Building on yesterday’s exercise, let’s look at another way to show that your main character is in a rut. Yesterday, we considered how denying or avoiding feelings can show that your hero needs to get out of their safety zone.

Another way is portraying their relationship with the truth. People lie, sometimes for good reason. We don’t want to hurt someone’s feelings or we want to protect someone from a difficult situation.

However, those are often excuses. What we really want to avoid is the other person’s reaction. We don’t want them to be angry with us. We’re afraid we won’t know how to comfort them. We might not have the emotional skill to help them deal with trauma. We lie to protect ourselves.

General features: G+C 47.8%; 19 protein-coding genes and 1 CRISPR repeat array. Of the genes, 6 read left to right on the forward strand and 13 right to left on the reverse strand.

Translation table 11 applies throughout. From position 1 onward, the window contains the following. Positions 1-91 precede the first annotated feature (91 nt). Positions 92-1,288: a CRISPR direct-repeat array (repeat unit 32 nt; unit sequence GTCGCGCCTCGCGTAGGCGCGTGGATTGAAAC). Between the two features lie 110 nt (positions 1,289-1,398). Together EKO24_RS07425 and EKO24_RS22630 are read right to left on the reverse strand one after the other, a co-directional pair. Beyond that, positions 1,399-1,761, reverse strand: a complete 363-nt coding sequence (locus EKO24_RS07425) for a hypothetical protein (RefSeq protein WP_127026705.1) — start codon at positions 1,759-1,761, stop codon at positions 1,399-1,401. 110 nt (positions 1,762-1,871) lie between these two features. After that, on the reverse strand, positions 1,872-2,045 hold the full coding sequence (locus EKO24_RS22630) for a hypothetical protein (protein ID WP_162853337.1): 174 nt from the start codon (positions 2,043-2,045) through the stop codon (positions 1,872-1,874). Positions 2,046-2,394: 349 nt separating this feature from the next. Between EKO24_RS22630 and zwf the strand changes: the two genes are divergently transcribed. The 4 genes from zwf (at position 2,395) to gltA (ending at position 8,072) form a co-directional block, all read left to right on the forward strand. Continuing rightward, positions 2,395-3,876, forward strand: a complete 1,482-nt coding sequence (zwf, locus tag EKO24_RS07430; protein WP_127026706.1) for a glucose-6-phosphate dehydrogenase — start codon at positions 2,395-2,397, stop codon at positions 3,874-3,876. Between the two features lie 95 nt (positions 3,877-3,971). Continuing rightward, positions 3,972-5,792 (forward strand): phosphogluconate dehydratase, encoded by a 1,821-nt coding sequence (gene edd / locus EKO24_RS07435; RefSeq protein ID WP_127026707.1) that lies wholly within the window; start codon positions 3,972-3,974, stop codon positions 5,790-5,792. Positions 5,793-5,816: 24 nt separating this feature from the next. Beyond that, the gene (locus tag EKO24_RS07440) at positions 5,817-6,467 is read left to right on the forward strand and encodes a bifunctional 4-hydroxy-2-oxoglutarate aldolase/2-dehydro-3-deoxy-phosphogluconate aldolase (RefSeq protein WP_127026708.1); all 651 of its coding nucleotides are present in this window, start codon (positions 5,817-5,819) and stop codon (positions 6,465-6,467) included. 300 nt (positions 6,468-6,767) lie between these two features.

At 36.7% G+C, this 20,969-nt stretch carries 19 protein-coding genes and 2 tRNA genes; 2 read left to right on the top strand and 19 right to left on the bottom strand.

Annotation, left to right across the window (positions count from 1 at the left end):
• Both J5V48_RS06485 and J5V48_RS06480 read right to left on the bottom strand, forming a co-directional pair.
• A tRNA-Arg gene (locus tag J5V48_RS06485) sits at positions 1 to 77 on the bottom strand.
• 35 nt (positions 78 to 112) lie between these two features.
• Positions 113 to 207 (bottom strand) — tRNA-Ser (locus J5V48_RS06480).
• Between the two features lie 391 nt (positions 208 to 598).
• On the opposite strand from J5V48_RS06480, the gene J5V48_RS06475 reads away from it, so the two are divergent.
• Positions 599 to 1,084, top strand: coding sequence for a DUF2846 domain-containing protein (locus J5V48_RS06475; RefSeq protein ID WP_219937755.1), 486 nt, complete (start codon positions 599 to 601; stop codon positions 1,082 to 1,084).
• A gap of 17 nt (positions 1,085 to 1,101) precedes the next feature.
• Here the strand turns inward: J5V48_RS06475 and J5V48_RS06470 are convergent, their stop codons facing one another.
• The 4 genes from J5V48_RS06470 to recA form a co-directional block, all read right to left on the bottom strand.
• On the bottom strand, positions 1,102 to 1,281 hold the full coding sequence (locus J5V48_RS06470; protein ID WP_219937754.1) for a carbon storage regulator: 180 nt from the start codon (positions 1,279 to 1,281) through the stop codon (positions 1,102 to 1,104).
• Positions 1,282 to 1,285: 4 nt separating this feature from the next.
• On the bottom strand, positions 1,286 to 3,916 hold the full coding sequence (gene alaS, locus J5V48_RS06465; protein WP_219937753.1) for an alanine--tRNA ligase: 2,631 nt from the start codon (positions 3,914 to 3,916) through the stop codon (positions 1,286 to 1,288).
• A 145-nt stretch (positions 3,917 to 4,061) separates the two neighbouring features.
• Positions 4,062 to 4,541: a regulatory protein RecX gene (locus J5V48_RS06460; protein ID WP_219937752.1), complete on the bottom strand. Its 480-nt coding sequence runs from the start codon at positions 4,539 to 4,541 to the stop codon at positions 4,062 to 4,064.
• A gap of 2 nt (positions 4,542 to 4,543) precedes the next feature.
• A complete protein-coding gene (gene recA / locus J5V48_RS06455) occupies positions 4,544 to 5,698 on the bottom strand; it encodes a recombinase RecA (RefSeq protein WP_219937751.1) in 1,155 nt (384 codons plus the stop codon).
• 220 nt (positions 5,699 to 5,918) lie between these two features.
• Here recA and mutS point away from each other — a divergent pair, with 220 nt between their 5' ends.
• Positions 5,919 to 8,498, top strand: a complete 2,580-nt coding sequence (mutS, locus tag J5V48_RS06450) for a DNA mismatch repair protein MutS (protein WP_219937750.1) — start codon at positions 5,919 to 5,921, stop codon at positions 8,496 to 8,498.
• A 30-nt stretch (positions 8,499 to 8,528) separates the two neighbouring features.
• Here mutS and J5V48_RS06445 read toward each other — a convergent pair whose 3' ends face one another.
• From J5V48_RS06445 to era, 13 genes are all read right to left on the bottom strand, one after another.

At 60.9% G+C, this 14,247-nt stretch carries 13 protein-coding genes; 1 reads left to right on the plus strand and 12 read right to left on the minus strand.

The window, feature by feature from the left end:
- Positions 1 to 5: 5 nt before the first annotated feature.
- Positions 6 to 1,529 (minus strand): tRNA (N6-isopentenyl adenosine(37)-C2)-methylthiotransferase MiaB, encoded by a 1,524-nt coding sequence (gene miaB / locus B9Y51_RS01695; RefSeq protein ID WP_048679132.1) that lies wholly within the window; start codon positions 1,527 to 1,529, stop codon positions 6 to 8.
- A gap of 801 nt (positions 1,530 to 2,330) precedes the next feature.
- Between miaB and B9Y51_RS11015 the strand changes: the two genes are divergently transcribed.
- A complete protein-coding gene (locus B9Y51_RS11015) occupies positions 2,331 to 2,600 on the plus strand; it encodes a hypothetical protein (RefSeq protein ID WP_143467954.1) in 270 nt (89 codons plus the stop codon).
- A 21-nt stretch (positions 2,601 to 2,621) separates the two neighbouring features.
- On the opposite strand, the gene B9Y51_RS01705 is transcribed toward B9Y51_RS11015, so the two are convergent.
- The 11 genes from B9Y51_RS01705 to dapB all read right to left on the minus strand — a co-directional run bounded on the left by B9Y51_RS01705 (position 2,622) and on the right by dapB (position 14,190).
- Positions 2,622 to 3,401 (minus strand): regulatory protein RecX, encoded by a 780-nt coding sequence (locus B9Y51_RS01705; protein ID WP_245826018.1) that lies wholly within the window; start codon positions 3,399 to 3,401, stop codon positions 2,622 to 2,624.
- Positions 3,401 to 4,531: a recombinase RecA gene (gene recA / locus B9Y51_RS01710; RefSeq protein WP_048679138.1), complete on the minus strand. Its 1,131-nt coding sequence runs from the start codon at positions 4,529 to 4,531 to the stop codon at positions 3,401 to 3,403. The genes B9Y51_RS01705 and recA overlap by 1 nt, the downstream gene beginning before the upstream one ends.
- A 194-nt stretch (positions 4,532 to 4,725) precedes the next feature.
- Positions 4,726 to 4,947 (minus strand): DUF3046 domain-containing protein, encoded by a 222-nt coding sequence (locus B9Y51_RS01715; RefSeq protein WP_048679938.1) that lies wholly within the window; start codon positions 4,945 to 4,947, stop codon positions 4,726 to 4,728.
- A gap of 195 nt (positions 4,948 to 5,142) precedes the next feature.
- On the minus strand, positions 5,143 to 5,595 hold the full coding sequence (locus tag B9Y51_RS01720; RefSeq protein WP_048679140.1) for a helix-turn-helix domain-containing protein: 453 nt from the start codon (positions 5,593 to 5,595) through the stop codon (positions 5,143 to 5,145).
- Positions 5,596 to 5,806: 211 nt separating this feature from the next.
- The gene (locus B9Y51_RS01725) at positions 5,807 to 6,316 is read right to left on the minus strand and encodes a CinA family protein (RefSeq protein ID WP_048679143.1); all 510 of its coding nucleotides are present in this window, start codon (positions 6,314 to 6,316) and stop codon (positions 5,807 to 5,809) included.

Regardless of their motivation, lies are relationship inhibitors. They prevent your protagonist from acting authentically and providing a moral viewpoint.

Does your hero have a problem with the truth? What information is he withholding? What secrets should she reveal? These might contribute to major plot points or might be something as simple as hiding a bad habit from the people we love.

Consider your recent projects and your main character’s relationship with the truth. Who is the character protecting by telling this lie and who is actually going to be hurt by the lie? It’s likely this will be the same person. Why is your protagonist telling the lie and what lies does he tell about his motivations?